“I watch film and we’re better than we’ve showed,” Kittrell said. “But we have to step up. This is just unacceptable. We have to figure it out and get better.”

Kittrell is a veteran of more than few fall campaigns. He took over as the Railroaders’ gridiron leader in 1998. He’s seen Sparks compete and excel in the large-school ranks, then struggle before transitioning to the 3A classification (currently Div. 1-A) after Spanish Springs opened with a large chunk of former SHS student athletes. The longtime coach admitted these first few weeks of 2012 have been a mental strain.

“We’ve got to get competitive. We’ve been outscored 176-21 in our three games,” he said. “When we lost all those kids to Spanish Springs and struggled, back in ‘02, that was tough. But this year so far has been more frustrating.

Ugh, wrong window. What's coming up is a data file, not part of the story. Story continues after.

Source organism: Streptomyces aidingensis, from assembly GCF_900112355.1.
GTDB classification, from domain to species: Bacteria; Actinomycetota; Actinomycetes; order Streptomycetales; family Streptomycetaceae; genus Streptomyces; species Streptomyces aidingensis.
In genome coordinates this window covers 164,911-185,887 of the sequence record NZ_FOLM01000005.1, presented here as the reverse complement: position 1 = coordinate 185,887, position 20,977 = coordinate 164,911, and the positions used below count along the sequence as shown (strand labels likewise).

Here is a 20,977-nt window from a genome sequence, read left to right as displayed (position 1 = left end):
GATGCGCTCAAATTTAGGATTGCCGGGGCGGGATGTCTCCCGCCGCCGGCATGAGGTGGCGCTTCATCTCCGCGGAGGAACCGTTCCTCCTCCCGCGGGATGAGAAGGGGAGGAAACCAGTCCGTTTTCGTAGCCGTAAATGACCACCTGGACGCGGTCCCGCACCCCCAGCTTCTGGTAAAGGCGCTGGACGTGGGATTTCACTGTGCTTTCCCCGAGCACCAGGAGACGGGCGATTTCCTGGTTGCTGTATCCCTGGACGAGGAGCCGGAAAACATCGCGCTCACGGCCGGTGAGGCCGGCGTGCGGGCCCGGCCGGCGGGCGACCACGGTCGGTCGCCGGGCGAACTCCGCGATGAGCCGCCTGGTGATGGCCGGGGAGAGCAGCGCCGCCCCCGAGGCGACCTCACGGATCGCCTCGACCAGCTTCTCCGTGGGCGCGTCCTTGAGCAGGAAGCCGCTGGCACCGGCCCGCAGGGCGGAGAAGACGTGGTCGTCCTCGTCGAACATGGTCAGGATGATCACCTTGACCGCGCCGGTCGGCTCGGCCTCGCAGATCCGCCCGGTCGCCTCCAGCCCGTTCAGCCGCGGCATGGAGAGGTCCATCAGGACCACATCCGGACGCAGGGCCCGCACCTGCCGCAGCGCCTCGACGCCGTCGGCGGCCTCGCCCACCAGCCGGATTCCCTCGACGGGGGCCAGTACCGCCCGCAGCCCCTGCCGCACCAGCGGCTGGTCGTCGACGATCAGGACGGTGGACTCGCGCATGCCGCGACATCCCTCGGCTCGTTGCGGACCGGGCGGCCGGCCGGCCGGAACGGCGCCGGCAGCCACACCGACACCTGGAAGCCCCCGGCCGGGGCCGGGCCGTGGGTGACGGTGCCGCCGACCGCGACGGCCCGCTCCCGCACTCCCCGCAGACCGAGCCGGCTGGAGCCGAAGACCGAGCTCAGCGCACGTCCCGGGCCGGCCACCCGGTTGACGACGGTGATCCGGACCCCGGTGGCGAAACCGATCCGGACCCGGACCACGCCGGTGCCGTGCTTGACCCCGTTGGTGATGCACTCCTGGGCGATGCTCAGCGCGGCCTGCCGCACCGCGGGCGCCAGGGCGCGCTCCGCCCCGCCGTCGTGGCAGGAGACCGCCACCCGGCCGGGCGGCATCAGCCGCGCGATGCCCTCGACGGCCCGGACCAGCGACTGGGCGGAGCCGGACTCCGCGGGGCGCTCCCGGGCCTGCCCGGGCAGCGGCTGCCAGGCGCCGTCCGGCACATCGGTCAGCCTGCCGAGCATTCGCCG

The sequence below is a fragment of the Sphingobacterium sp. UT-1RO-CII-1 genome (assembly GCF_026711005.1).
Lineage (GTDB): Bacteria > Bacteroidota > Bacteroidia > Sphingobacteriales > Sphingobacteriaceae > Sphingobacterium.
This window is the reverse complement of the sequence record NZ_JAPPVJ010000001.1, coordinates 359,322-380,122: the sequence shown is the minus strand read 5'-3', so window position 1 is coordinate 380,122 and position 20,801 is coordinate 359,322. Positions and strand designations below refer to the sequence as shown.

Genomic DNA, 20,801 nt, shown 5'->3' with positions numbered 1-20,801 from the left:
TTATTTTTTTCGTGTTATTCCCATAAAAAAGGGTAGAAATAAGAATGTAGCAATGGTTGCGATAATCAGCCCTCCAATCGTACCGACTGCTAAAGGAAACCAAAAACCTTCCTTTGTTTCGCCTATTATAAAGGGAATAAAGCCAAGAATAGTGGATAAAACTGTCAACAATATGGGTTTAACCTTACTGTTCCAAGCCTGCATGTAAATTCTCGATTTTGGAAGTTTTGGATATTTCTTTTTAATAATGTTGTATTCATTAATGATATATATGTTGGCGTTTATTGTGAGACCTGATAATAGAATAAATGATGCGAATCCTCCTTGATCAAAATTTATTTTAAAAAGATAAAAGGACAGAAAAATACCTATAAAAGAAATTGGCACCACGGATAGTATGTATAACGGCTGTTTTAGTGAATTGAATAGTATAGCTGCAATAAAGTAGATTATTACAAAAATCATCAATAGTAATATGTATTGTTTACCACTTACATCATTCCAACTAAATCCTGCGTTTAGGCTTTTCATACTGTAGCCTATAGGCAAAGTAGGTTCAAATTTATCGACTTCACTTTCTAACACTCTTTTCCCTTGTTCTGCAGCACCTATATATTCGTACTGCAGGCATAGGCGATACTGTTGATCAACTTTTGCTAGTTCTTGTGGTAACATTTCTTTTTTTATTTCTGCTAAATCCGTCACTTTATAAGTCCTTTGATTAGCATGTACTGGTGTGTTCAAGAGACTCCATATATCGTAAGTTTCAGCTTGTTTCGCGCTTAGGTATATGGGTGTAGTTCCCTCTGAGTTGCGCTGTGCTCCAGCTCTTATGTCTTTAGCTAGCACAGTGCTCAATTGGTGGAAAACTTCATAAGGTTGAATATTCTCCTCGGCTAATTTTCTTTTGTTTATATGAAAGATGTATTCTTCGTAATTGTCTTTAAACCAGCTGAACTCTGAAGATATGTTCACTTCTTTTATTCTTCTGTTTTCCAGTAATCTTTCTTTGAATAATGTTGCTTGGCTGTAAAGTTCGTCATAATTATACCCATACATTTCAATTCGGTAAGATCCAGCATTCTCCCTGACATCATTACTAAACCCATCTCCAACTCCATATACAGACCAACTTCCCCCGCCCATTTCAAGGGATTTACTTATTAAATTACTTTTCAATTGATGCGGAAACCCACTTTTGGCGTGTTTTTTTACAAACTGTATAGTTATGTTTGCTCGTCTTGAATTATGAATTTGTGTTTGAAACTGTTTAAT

“We can’t worry about the scoreboard and wins and losses. We’ve just got to better and give ourselves a chance.”
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September 11, 2012
Sparks seems to be in need of some coaching changes. Not just football but also girls basketball and girls soccer. The current regime does not seem to have what it takes to get these teams to win.